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  Zonal Council

The idea of creation of Zonal Councils was mooted by the first Prime Minister of India, Pandit Jawahar Lal Nehru in 1956 when during the course of debate on the report of the States Re-organisation Commission, he suggested that the States proposed to be reorganised may be grouped into four or five zones having an Advisory Council 'to develop the habit of cooperative working” among these States.  This suggestion was made by Pandit Nehru at a time when linguistic hostilities and bitterness as a result of re-organisation of the States on linguistic pattern were threatening the very fabric of our nation. As an antidote to this situation, it was suggested that a high level advisory forum should be set up to minimise the impact of these hostilities and to create healthy inter-State and Centre-State environment with a view to solving inter-State problems and fostering balanced socio economic development of the respective zones.

In the light of the vision of Pandit Nehru, five Zonal Councils were set up vide Part-III of the States Re-organisation Act, 1956. The present composition of each of these Zonal Councils is as under:

  • The Northern Zonal Council, comprising the States of Haryana, Himachal Pradesh, Jammu & Kashmir, Punjab, Rajasthan, National Capital Territory of Delhi and Union Territory of Chandigarh;
  • The Central Zonal Council, comprising the States of Chhattisgarh, Uttaranchal, Uttar Pradesh and Madhya Pradesh;
  • The Eastern Zonal Council, comprising the States of Bihar, Jharkhand, Orissa, Sikkim and West Bengal;
  • The Western Zonal Council, comprising the States of Goa, Gujarat, Maharashtra and the Union Territories of Daman & Diu and Dadra & Nagar Haveli; and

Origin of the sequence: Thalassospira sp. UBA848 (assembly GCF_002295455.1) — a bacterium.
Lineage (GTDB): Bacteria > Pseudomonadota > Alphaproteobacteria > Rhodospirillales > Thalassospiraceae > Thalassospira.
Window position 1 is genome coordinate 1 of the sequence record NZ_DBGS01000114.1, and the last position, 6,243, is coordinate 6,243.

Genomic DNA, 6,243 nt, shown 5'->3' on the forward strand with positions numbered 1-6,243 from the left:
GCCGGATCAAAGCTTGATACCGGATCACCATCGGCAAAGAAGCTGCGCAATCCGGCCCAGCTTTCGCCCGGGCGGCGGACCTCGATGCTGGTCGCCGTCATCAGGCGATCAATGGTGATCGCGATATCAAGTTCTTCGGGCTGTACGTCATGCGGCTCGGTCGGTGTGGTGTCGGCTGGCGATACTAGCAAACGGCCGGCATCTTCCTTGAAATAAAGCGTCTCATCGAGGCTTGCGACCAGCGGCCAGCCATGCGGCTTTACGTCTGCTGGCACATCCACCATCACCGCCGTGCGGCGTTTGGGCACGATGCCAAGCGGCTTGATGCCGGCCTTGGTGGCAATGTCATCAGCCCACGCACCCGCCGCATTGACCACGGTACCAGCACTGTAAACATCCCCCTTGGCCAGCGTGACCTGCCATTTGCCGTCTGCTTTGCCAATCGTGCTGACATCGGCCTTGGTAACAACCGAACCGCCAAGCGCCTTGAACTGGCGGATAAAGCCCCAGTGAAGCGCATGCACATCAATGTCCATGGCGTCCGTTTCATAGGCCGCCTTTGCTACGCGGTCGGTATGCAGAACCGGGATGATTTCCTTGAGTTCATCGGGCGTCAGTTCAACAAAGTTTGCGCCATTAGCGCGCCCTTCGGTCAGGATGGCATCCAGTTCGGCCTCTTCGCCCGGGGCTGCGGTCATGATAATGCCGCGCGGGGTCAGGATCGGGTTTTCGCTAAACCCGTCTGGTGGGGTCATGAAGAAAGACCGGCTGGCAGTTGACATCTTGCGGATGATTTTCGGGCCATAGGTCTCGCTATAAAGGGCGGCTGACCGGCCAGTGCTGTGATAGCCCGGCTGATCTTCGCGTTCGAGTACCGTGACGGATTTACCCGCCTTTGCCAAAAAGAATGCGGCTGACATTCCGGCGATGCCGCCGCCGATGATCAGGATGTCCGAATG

• The Southern Zonal Council, comprising the States of Andhra Pradesh, Karnataka, Kerala, Tamil Nadu and the Union Territory of Pondicherry.

The seven North Eastern States i.e. (i) Assam (ii) Arunachal Pradesh (iii) Manipur (iv) Tripura (v) Mizoram (vi) Meghalaya and (vii) Nagaland are not included in the Zonal Councils and their special problems are looked after by the North Eastern Council, set up under the North Eastern Council Act, 1972.

The Zonal Council for each zone consists of the following members :

  • the Chief Minister of each of the States included in the zone and two other Ministers of each such State nominated by the Governor;
  • where any Union Territory is included in the zone, two members from each such territory nominated by the President;

Further the Zonal Council for each zone has the following persons as Advisers to assist the Council in the performance of its duties :

  • One person nominated by the Planning Commission;
  • Chief Secretaries of the States included in the Zone;
  • Development Commissioners of States included in the zone.

Union Ministers are also invited to participate in the meetings of the Zonal Councils depending upon necessity. The Union Home Minister is the Chairman of each of these councils.

The Chief Ministers of the States included in each zone act as Vice Chairman of the Zonal Council for that zone by rotation, each holding office for a period of one year at a time.

Each Zonal Council has set up a Standing Committee consisting of Chief Secretaries of the member States of their respective Zonal Councils. These Standing Committees meet from time to time to resolve the issues or to do necessary ground work for further meetings of the Zonal Councils. Senior Officers of the Planning Commission and other Central Ministries are also associated with the meetings depending upon necessity.

The Secretariat of the Zonal Councils has also been created by the Statute itself. According to Section 19 (1) of the States Reorganisation Act, 1956 the Chief Secretaries of the States represented in each Zonal Council act as the Secretary of the respective Zonal Council by rotation for a period of one year at a time.